Least sandpiper

From Wikipedia, the free encyclopedia
  (Redirected from Least Sandpiper)
Jump to: navigation, search
Least sandpiper
Least Sandpiper.jpg
Summer plumage
Least Sandpiper Don Edwards WR 1.jpg
Winter plumage
Conservation status
Scientific classification
Kingdom: Animalia
Phylum: Chordata
Class: Aves
Order: Charadriiformes
Family: Scolopacidae
Genus: Calidris
Species: C. minutilla
Binomial name
Calidris minutilla
Vieillot, 1819
Synonyms

Erolia minutilla

The least sandpiper (Calidris minutilla) is the smallest shorebird.

Description[edit]

This species has greenish legs and a short, thin, dark bill. Breeding adults are brown with dark brown streaks on top and white underneath. They have a light line above the eye and a dark crown. In winter, Least sandpipers are grey above. The juveniles are brightly patterned above with rufous colouration and white mantle stripes.

This bird can be difficult to distinguish from other similar tiny shorebirds; these are known collectively as "peeps" or "stints". In particular, least sandpiper is very similar to its Asian counterpart, long-toed stint. It differs from that species in its more compact, shorter-necked appearance, shorter toes, somewhat duller colours, and stronger wingbar.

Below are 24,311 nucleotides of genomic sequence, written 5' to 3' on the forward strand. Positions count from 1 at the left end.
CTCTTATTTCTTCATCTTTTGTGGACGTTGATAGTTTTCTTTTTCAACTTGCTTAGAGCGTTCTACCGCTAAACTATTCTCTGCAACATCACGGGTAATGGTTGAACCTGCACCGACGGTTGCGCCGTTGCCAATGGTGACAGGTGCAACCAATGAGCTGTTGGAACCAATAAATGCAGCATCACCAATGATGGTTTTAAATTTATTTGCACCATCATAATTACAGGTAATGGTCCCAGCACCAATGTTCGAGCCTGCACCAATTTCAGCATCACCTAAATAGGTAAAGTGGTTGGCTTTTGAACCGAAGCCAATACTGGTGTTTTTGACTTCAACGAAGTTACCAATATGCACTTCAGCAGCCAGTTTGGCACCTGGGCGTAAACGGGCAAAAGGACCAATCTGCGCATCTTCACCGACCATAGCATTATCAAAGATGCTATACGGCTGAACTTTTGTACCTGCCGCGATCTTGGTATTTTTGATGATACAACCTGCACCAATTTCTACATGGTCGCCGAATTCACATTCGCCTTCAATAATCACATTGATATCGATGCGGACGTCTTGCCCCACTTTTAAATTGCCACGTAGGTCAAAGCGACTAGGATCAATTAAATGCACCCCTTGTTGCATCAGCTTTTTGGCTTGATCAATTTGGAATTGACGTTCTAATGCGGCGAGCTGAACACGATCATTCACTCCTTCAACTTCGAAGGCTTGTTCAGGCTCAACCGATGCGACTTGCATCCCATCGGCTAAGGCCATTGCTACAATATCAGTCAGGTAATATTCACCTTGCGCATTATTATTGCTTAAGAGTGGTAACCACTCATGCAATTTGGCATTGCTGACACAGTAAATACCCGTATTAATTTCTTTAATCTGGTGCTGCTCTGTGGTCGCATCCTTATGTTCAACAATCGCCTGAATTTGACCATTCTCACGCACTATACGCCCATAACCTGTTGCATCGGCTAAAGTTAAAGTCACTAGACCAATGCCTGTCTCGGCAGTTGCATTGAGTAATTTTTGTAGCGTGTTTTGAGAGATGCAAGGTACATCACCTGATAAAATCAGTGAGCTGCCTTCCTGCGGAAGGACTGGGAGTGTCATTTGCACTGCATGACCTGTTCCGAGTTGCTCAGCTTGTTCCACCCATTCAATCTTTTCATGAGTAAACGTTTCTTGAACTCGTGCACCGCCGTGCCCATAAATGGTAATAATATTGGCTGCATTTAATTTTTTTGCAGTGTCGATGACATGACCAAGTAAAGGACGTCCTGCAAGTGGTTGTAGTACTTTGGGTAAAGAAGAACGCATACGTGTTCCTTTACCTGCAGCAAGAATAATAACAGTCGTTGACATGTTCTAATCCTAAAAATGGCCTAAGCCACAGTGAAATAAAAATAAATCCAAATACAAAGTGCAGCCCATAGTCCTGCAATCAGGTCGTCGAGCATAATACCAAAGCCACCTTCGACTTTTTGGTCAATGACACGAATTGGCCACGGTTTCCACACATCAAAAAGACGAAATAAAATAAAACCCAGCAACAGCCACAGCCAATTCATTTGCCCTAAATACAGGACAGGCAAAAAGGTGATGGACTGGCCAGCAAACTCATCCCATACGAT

Breeding and migration[edit]

Their breeding habitat is the northern North American continent on tundra or in bogs. They nest on the ground near water. The female lays four eggs in a shallow scrape lined with grass and moss. Both parents incubate; the female leaves before the young birds fledge and sometimes before the eggs hatch. The young birds feed themselves and are able to fly within two weeks of birth.

They migrate in flocks to the southern United States and northern South America. They occur as very rare vagrants in western Europe.[2]

Feeding[edit]

These birds forage on mudflats, picking up food by sight, sometimes by probing. They mainly eat small crustaceans, insects and snails.

References[edit]

  1. ^ BirdLife International (2012). "Calidris minutilla". IUCN Red List of Threatened Species. Version 2013.2. International Union for Conservation of Nature. Retrieved 26 November 2013. 
  2. ^ Harrison, Graham; Harrison, Janet (2005). The New Birds of the West Midlands. West Midland Bird Club. ISBN 0-9507881-2-0. Archived from the original on 23 January 2009. 

Further reading[edit]

Identification[edit]

External links[edit]